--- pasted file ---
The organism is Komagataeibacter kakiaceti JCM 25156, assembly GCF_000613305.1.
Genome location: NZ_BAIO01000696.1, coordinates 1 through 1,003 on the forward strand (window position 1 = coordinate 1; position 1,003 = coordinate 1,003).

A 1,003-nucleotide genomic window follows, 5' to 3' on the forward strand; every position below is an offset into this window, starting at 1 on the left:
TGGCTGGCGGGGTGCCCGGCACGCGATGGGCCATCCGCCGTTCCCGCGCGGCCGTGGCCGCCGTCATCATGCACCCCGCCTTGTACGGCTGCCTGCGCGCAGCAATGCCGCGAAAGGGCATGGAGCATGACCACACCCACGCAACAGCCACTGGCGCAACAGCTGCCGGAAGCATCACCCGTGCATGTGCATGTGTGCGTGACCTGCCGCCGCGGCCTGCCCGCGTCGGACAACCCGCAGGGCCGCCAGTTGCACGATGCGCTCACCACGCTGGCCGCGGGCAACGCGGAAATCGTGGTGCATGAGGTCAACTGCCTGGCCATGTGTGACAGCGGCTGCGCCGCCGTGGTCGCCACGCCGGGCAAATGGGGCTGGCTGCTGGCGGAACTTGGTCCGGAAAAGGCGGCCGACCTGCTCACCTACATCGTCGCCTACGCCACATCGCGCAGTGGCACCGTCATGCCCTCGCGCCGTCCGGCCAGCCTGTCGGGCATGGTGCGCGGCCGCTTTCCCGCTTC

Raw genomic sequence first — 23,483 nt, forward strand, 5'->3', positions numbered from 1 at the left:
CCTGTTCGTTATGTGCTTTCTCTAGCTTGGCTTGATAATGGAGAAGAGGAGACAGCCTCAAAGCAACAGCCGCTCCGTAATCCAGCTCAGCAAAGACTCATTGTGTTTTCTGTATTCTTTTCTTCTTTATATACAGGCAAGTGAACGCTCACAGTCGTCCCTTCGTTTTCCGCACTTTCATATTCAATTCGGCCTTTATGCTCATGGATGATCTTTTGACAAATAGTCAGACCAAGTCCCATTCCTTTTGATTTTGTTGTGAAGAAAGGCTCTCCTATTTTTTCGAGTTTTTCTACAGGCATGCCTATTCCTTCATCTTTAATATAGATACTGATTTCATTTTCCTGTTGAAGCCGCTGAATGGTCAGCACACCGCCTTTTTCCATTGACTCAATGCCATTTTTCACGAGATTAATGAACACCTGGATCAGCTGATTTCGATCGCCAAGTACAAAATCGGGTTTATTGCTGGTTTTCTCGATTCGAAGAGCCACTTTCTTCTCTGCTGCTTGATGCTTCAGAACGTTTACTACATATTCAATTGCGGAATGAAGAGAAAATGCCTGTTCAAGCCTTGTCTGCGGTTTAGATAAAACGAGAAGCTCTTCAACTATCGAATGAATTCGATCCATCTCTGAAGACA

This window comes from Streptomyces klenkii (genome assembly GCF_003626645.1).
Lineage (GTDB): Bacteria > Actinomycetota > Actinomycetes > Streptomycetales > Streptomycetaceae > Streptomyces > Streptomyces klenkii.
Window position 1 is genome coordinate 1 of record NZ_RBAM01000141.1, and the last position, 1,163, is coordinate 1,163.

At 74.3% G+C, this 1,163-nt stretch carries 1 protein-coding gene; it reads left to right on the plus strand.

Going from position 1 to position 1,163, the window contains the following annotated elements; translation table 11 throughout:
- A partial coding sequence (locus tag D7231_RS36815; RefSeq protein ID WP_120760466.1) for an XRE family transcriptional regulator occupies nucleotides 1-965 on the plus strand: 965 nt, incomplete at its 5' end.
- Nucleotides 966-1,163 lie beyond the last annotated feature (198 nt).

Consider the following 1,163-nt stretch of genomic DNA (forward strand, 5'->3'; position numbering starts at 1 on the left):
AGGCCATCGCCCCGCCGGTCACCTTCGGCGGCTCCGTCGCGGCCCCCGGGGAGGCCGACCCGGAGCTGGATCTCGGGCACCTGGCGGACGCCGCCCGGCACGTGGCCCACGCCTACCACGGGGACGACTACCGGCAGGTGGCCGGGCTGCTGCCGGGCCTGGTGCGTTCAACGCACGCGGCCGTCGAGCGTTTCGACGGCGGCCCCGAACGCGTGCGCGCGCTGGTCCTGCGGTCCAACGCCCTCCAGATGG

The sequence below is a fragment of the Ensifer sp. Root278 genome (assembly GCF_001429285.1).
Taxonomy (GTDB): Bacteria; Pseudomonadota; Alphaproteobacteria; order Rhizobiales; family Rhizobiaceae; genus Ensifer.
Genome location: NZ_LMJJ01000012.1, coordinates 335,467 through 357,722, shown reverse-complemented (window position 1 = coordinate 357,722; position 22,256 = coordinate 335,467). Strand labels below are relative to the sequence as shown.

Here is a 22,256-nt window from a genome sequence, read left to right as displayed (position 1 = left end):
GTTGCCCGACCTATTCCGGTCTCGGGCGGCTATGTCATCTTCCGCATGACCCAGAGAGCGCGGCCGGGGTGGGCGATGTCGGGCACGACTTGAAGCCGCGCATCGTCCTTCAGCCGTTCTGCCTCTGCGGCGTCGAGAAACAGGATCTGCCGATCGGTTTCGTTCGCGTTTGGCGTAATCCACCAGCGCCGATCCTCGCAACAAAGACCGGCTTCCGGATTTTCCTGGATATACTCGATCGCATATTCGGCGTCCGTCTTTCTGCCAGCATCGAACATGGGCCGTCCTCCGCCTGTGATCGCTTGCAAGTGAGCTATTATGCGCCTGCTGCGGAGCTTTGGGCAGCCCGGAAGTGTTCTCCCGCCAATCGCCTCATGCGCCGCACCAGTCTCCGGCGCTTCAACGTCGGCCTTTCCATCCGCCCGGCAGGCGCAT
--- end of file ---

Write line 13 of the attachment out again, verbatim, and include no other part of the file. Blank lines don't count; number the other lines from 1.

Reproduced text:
- Nucleotides 966-1,163 lie beyond the last annotated feature (198 nt).